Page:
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Dean taps into Internet for campaign contributions

Democrats compete in fund-raising

From Robert Yoon
CNN Political Unit

Howard Dean gestures to supporters at a recent rally.
Howard Dean gestures to supporters at a recent rally.

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Interactive: The Democratic field 

WASHINGTON (CNN) -- Former Vermont Gov. Howard Dean has raised $6 million in the last three months for his White House bid, more than one-third of which came from online contributions received in the past eight days, his campaign said.

The figure puts him atop the Democratic field in fund-raising.

Although Dean leads the field in fund-raising based on current estimates, that could change when the final reports are filed. Campaigns often underestimate or "low-ball" their fund-raising in order to lower expectations and generate positive coverage if and when they exceed that amount.

Dean's campaign strategy has relied more on Internet word-of-mouth than any other major presidential campaign in history.

In an e-mail sent Saturday night to campaign supporters, Dean called the fund-raising feat "an incredible milestone," and urged contributors to dig deeper into their pockets and raise an additional $500,000 by midnight Monday, the Federal Election Commission's deadline to raise money for the second quarter.

Detailed financial reports are due to the FEC by July 15.

"We have already raced past all expectations. We now have the opportunity to truly shock the press and the pundits with our show of grassroots strength," said Dean in his online pitch. "If we raise $6.5 million in the second quarter, we will have placed our candidacy irrefutably in the top tier, and we will transform the dynamic of this race."

Despite Dean's better-than-expected showing this quarter, he and his rivals for the Democratic nomination are all likely to be dwarfed by the sole Republican in the race.

President George W. Bush netted an additional $5.1 million for his re-election effort Friday from a pair of events in California, moving the campaign closer to its goal of raising between $27 million to $30 million by Monday night.

Fund-raising estimates provided by a number of Democratic sources previously had Dean raising $3.5 million to $4.5 million, below the three-month take of $5 million expected by Sen. John Kerry of Massachusetts.

Sen. John Edwards of North Carolina, who led the Democratic field in fund-raising at the end of March with $7.5 million, and Rep. Richard Gephardt of Missouri are each expected to have raised between $4 million and $5 million.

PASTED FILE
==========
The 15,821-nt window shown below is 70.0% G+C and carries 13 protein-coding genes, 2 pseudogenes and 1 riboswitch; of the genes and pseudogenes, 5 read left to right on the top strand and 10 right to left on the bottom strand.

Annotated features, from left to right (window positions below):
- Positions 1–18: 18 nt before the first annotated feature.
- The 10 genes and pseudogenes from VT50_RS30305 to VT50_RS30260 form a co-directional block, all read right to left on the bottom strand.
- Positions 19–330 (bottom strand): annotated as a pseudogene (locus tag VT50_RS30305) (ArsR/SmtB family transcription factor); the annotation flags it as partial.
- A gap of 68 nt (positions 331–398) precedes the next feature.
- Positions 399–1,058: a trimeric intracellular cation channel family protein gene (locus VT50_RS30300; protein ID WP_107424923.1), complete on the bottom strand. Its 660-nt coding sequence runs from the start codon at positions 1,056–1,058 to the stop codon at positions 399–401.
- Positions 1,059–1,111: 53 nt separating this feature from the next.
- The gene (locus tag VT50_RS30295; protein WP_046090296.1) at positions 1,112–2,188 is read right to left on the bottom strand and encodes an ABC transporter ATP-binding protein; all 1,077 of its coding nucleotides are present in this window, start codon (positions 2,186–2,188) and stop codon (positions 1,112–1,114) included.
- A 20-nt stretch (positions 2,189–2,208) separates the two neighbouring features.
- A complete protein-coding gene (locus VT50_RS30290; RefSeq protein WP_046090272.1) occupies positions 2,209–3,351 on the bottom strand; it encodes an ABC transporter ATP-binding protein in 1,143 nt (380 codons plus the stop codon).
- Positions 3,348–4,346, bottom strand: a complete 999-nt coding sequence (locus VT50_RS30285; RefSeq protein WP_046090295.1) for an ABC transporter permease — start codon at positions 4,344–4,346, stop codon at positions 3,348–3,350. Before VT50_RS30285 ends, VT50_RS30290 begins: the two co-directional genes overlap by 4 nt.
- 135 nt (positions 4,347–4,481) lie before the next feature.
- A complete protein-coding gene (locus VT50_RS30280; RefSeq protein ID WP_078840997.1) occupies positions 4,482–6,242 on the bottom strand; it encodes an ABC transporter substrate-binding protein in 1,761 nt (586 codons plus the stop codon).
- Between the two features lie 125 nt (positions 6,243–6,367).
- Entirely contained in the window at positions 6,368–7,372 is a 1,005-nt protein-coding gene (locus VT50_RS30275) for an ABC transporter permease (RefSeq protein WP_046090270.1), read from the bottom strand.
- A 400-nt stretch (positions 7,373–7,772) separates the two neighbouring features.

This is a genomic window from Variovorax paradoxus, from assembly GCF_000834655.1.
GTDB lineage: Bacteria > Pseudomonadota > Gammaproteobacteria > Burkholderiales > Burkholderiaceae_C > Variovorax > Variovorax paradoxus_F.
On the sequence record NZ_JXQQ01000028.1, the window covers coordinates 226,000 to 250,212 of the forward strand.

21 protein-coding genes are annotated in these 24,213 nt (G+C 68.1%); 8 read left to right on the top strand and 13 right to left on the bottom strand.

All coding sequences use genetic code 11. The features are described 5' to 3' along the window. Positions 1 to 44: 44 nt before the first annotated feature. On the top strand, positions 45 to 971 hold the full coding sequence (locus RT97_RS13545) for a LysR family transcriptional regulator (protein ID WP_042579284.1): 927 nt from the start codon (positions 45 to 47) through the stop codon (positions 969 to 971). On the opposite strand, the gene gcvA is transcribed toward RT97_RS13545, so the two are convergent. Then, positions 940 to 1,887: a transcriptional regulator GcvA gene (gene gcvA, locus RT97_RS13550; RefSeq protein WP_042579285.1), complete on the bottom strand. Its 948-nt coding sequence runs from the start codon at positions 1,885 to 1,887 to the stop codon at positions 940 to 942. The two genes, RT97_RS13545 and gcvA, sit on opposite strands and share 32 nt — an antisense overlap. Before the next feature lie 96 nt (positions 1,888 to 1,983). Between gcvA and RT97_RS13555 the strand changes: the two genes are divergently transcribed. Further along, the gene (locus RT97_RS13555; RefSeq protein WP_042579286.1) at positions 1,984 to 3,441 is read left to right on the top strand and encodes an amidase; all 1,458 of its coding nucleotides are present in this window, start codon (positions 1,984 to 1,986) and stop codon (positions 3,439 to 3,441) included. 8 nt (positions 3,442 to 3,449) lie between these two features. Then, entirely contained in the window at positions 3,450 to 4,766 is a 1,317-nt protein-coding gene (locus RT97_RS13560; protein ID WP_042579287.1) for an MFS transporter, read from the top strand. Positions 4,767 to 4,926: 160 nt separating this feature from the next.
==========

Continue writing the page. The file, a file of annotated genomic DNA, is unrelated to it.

Campaign sources close to Sen. Joe Lieberman of Connecticut said the 2000 vice presidential nominee is "aiming for $4 million."

Sen. Bob Graham of Florida is expected to raise $2 million to $3 million.

Rep. Dennis Kucinich of Ohio is expected to raise more than $1 million.

No estimates were available for the remainder of the Democratic field: the Rev. Al Sharpton of New York and former Sen. Carol Moseley Braun of Illinois.

Dean's fund-raising was near $3.2 million more than a week ago, the campaign said.

Despite having to temporarily sideline his campaign to deal with his 17-year-old son's alleged involvement in a break-in at a Burlington, Vermont, country club, and after what was widely viewed as a shaky appearance on NBC's "Meet the Press," Dean generated enough media coverage of his official campaign kick-off event last Monday and his victory Friday in an online "primary" sponsored by the liberal advocacy group to beef up his campaign coffers by an additional $2.8 million over eight days.

Once the numbers are in, the campaigns are likely to debate which figures are more important: the amount raised, or the amount of ready cash available to the campaign.

"The most important number out of the first six months is how much money you have in the bank, how much money do you have to compete with," said Kerry spokesman Robert Gibbs, before Dean's revised fund-raising estimates were announced. "We believe we're likely to be ahead of where we thought we would be only six months ago, and with enough money in the bank to win the nomination next year."

Kerry had more than $8 million in the bank at the start of April, the most of any Democratic candidate. At the same point, Dean had slightly more than $2 million, at least $300,000 of which has gone to a statewide television ad campaign in the first-in-the-nation caucus state of Iowa. Dean is the only presidential candidate currently airing television ads.

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